Explore, Enjoy, and Protect the Planet

On The Trail — October 2008

The Best of Nature and the Worst of Development in Allegheny National Forest

by Ben Cramer

One of our region’s most enjoyable natural resources can be found in the northwestern corner of Pennsylvania. Allegheny National Forest (ANF) has been highlighted several times in this column, and with good reason.

There are very few national forests east of the Mississippi, and the ANF is the only one in Pennsylvania. Recreational opportunities abound in Allegheny National Forest — from varied scenic overlooks to boating on Allegheny Reservoir, and from canoeing on bucolic rivers to backpacking on a vast network of long-distance trails.

An excellent introduction to the scenic and recreational opportunities of the ANF can be found on the Morrison Trail, accessed via PA 59 just to the east of Allegheny Reservoir. This network of connected trails follows several branches of scenic Morrison Run, forming a figure-8 of about fifteen miles (including a short entrance trail leading in from PA 59). The layout of the trail network offers opportunities for shorter loop hikes of about ten and five miles each.

The Morrison Trail is unique because in either a lengthy day hike or a relatively easy overnight backpacking trip, the scenery ranges from deep-woods hollows and babbling brooks to beachside camping along the reservoir, with the latter being a rarity on Pennsylvania hiking trails.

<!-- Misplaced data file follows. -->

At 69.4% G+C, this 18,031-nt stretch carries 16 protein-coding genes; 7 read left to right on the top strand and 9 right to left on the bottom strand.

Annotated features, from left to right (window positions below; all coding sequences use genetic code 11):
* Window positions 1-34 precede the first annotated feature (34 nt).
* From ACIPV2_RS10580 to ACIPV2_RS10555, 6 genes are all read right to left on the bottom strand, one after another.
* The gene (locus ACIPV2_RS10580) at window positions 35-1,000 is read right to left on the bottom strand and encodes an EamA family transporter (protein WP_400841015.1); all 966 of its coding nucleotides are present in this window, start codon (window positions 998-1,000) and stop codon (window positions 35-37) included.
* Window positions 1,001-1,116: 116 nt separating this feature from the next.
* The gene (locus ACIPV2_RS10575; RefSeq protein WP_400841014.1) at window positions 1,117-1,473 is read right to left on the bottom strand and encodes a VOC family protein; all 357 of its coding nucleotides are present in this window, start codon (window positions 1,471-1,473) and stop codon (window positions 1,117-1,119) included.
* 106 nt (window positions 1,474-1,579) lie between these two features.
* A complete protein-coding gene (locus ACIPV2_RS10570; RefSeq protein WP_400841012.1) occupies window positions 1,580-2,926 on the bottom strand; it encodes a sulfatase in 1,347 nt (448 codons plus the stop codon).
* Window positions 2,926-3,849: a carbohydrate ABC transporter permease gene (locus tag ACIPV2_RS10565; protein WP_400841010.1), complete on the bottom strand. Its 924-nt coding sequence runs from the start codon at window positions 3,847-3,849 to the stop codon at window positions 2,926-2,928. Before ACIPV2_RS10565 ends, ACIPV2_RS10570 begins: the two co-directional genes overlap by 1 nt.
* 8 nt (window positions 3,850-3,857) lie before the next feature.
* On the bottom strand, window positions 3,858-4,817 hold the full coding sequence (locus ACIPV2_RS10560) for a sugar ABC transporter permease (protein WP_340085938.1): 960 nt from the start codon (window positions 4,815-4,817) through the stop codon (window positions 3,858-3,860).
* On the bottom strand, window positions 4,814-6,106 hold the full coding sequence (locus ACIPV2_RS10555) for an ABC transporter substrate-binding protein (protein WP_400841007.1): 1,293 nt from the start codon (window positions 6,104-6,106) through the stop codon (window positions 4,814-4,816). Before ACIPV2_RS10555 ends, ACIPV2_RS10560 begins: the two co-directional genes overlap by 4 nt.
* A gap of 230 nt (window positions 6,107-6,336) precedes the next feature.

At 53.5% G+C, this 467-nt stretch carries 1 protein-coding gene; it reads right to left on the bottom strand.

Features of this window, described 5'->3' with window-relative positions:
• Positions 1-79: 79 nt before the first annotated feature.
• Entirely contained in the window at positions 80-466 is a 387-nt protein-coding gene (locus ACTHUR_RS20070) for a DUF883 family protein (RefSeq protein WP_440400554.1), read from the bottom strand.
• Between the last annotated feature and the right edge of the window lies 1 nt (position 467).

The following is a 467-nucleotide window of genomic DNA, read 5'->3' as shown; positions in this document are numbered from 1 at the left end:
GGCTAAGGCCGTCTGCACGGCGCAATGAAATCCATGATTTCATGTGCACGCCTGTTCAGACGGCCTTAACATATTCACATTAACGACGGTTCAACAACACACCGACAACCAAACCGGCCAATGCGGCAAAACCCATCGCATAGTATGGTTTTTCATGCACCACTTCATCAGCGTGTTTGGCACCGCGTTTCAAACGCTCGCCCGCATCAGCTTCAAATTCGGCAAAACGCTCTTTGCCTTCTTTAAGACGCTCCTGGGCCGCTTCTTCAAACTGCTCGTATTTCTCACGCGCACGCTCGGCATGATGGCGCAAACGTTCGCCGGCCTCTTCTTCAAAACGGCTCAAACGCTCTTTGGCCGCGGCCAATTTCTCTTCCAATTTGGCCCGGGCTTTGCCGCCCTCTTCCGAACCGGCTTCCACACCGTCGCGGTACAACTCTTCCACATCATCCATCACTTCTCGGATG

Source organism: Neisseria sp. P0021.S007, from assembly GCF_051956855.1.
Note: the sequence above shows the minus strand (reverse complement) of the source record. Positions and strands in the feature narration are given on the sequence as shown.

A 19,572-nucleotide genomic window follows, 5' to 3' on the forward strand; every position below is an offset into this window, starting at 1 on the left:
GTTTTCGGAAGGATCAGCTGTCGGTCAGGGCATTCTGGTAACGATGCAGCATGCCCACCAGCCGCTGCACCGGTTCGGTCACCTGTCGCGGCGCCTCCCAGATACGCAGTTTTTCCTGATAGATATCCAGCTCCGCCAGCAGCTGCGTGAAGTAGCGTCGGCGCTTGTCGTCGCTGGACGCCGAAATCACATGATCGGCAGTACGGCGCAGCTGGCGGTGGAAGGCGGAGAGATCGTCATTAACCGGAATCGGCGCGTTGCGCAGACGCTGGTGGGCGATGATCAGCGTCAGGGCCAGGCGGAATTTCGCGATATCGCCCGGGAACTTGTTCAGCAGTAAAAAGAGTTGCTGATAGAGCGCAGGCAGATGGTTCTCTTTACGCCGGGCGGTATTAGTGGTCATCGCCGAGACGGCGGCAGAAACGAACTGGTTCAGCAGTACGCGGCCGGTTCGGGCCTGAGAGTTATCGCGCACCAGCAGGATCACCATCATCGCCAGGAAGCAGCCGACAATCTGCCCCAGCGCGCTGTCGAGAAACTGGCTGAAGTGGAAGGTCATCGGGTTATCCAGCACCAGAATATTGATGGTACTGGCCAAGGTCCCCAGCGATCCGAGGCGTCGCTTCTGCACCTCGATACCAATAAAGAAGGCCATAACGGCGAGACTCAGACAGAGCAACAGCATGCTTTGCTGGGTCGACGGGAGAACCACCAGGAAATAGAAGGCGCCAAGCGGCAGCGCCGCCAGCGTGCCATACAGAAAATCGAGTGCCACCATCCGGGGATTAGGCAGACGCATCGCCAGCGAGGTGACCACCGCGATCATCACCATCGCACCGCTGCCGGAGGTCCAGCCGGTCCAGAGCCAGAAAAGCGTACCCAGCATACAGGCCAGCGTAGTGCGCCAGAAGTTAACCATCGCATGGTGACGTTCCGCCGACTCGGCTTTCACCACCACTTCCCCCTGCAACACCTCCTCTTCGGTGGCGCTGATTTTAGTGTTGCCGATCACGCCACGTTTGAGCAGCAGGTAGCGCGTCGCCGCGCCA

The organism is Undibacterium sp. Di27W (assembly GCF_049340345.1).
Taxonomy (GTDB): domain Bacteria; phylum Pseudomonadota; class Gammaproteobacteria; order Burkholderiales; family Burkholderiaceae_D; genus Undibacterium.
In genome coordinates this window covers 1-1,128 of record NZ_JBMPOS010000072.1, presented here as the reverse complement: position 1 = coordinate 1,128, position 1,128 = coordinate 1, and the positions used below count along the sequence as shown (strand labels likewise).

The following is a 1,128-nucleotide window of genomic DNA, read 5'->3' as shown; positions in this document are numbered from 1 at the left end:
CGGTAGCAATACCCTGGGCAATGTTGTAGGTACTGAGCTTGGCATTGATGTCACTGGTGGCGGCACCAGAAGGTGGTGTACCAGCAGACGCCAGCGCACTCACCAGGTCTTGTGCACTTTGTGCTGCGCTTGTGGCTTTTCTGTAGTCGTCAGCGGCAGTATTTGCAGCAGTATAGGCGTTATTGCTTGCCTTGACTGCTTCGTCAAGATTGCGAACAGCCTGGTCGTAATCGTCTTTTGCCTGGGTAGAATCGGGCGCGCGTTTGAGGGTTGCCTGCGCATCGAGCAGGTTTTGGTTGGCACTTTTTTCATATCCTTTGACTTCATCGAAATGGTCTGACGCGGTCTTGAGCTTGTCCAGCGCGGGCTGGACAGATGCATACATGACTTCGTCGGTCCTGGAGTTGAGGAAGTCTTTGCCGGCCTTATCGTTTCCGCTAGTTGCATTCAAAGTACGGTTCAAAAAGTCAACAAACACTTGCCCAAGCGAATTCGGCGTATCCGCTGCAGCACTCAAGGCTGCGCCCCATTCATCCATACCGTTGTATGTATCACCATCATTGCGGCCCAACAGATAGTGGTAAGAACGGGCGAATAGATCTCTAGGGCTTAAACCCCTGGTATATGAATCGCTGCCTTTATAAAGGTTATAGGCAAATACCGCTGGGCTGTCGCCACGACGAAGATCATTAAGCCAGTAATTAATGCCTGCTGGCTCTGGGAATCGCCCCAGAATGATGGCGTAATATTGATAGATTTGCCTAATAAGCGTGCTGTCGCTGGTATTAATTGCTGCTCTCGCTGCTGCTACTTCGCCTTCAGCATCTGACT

About halfway around the ten-mile west loop, and all downhill from the parking lot on PA 59, is a U.S. Forest Service campground alongside Allegheny Reservoir, featuring lakeside tenting sites, drinking water, and toilet facilities. This remote campground cannot be reached by car, but it can be quite heavily populated thanks to boaters approaching from the other side of the reservoir. A fee charged to all campers covers the costs of the facilities.

For those seeking more solitude, primitive (and free) camping is also available throughout Allegheny National Forest, except for some protected areas. You also cannot camp within 150 feet of the water along Allegheny Reservoir. Thanks to the fairly open nature of the woods, backcountry camping is a treat in Allegheny National Forest, though in the Morrison Run area the terrain is more rugged than in other areas of ANF further away from the reservoir.

Backpacking hike on Morrison Trail

In August 2008, the Moshannon Group of Sierra Club travelled to the Morrison Trail from the State College area for an overnight backpacking trip. Joining the trip were backpackers of various ages and levels of experience, including a Penn State exchange student from Puerto Rico who chose this beautiful area for an introduction to Pennsylvania backpacking. One highlight of the trip was a run-in with a lost Bigfoot hunter, who got misguided while following up an apparently credible sighting. Sadly, no giant footprints were found on the Morrison Trail.

Hikers in Allegheny National Forest will be well aware that the area, though well-covered with trees now, was heavily industrialized in the past. The Morrison Trail often follows old roadbeds that remain from a bygone era of heavy logging and resource extraction. Some of these now-grassy lanes disappear under the waters of Allegheny Reservoir, headed to destinations that are have been submerged by progress. A myriad of old pipelines and access roads crisscross the region and now serve as handy hiking paths. Some newer resource extraction devices like wells, valves, and pipes have been constructed within sight of the Morrison Trail, as have some recent access roads for fuel and logging companies.